“The cellphone issue raised the stakes,” Parker said in a 30-minute question-and-answer session with Kessler. “Took it from air in a football to compromising a proceeding that the commissioner convened.

“Why couldn’t an adjudicator take an inference from destroying a cellphone? Mr. Brady’s explanation of that made no sense whatsoever.”

At issue is whether Berman ruled correctly in vacating Brady’s four-game suspension last September, a ruling that enabled Brady to play the entire 2015 season. The NFLPA argued successfully then that the NFL did not give Brady notice that being “generally aware” of ball tampering could lead to a four-game suspension, noting that every other equipment violation in league history resulted in a fine.

The NFL’s response in both district and appellate courts was that the collective bargaining agreement gives Goodell wide-ranging powers to punish players who threaten the “integrity of the game,” and that the courts have no basis to overturn Goodell’s punishment as long as it is reasonably based in the CBA.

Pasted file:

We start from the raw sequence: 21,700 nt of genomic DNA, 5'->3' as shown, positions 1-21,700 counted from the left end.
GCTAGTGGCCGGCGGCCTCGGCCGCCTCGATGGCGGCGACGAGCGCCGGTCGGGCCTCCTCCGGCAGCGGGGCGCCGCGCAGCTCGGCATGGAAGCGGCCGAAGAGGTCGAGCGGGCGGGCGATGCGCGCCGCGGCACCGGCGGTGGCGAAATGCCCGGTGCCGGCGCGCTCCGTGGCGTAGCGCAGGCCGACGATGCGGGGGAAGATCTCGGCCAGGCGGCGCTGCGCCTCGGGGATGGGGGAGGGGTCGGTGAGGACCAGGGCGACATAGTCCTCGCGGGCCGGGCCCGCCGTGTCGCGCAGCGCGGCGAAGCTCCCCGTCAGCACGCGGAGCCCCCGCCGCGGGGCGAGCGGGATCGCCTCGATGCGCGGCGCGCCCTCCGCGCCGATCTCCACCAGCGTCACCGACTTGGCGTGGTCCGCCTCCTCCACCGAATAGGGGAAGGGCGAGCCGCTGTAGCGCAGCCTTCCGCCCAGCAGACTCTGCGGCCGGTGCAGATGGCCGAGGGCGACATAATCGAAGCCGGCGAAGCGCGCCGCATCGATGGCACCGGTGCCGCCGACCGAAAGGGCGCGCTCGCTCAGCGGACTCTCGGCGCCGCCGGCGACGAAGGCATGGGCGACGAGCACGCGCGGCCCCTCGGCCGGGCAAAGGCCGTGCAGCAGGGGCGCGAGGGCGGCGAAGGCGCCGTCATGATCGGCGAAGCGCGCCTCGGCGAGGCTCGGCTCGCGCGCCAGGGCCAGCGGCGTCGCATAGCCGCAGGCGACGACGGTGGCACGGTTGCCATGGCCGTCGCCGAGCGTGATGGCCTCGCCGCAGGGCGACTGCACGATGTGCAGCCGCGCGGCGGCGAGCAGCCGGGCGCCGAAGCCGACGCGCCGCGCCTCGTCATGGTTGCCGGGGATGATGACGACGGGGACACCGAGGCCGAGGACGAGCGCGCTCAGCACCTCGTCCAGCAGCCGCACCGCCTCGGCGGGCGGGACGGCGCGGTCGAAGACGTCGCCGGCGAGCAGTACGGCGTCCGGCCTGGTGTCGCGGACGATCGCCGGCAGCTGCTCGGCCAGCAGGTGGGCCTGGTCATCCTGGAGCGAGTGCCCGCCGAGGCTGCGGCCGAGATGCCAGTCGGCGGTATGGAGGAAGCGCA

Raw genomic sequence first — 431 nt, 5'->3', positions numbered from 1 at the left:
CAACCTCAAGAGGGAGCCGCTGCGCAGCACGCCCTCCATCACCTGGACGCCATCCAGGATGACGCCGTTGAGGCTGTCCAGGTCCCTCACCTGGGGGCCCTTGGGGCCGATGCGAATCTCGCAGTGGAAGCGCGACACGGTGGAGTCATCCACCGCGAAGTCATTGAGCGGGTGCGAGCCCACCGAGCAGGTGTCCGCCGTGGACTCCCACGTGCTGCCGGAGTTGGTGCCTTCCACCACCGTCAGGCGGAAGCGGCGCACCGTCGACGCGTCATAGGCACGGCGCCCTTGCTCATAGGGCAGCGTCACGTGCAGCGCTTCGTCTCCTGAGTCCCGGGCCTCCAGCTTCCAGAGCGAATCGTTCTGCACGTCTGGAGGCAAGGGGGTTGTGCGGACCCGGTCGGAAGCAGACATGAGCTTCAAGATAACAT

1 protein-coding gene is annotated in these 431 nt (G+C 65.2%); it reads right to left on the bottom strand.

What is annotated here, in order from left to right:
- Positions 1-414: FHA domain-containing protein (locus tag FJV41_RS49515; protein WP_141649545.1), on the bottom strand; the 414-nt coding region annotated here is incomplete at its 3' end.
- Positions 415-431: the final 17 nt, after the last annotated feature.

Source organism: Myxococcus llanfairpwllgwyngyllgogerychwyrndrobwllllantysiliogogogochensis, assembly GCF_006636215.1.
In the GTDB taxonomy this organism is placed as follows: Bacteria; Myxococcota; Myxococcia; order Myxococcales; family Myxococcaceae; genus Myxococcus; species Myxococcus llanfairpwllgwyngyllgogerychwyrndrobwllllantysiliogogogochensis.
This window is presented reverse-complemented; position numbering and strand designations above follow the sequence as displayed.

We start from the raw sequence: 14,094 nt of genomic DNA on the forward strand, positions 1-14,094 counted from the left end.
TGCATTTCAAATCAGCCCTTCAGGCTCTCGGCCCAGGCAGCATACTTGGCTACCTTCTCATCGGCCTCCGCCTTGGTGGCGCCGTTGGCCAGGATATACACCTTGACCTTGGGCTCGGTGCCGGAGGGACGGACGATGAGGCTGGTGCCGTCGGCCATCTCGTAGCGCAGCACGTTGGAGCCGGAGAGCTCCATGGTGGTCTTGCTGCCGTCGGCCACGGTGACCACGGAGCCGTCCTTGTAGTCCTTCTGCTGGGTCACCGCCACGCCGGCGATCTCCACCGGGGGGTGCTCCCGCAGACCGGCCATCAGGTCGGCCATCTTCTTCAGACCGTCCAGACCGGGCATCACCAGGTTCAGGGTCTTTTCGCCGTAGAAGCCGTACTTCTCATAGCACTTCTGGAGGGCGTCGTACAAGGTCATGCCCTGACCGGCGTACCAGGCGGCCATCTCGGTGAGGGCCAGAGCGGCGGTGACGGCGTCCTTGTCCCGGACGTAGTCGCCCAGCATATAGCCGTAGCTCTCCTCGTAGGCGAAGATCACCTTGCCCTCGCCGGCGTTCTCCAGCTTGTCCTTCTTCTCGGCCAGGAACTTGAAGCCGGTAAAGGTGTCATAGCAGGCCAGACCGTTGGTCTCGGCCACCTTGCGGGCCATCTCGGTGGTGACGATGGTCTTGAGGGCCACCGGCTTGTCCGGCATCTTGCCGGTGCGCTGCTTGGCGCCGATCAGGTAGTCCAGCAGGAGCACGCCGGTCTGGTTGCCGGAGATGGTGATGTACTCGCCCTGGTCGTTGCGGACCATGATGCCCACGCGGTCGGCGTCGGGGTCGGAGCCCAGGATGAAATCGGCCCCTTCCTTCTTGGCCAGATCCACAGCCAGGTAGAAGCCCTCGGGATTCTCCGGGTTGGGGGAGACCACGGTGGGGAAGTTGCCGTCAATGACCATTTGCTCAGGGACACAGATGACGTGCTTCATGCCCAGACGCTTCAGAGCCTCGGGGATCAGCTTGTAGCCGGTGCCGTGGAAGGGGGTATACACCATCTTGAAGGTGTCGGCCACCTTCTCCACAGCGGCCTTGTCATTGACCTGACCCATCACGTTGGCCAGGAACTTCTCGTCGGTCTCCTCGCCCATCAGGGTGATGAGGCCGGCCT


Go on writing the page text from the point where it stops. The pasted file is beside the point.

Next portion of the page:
“The test is whether the commissioner’s decision was grounded in the CBA,” Clement said. Brady destroying his cellphone “was a concerted effort to circumvent the league’s way to police this rule.”

A decision is not expected for several months. The judges can either affirm Berman’s decision, overturn it and reinstate Brady’s punishment, overturn it and remand the parties back to Berman’s courtroom, or overturn it and require the parties to redo the June 23 appeal hearing.

If the NFL wins this appeal, Brady could be facing a four-game suspension to start the 2016 season. Both sides have appeal rights, first with the entire Second Circuit and then with the US Supreme Court, but most appeals at that level are denied.


Clement asked the judges only to reinstate Brady’s punishment. Kessler said that if the decision is overturned, it should be remanded back to Berman’s court.

Katzmann had the most questions for Clement’s side, probing Clement as to why the penalty for ball deflation is more harsh than a penalty for using Stickum on a receiver’s gloves, or to point out the proof that Brady induced team employees John Jastremski and Jim McNally with gifts.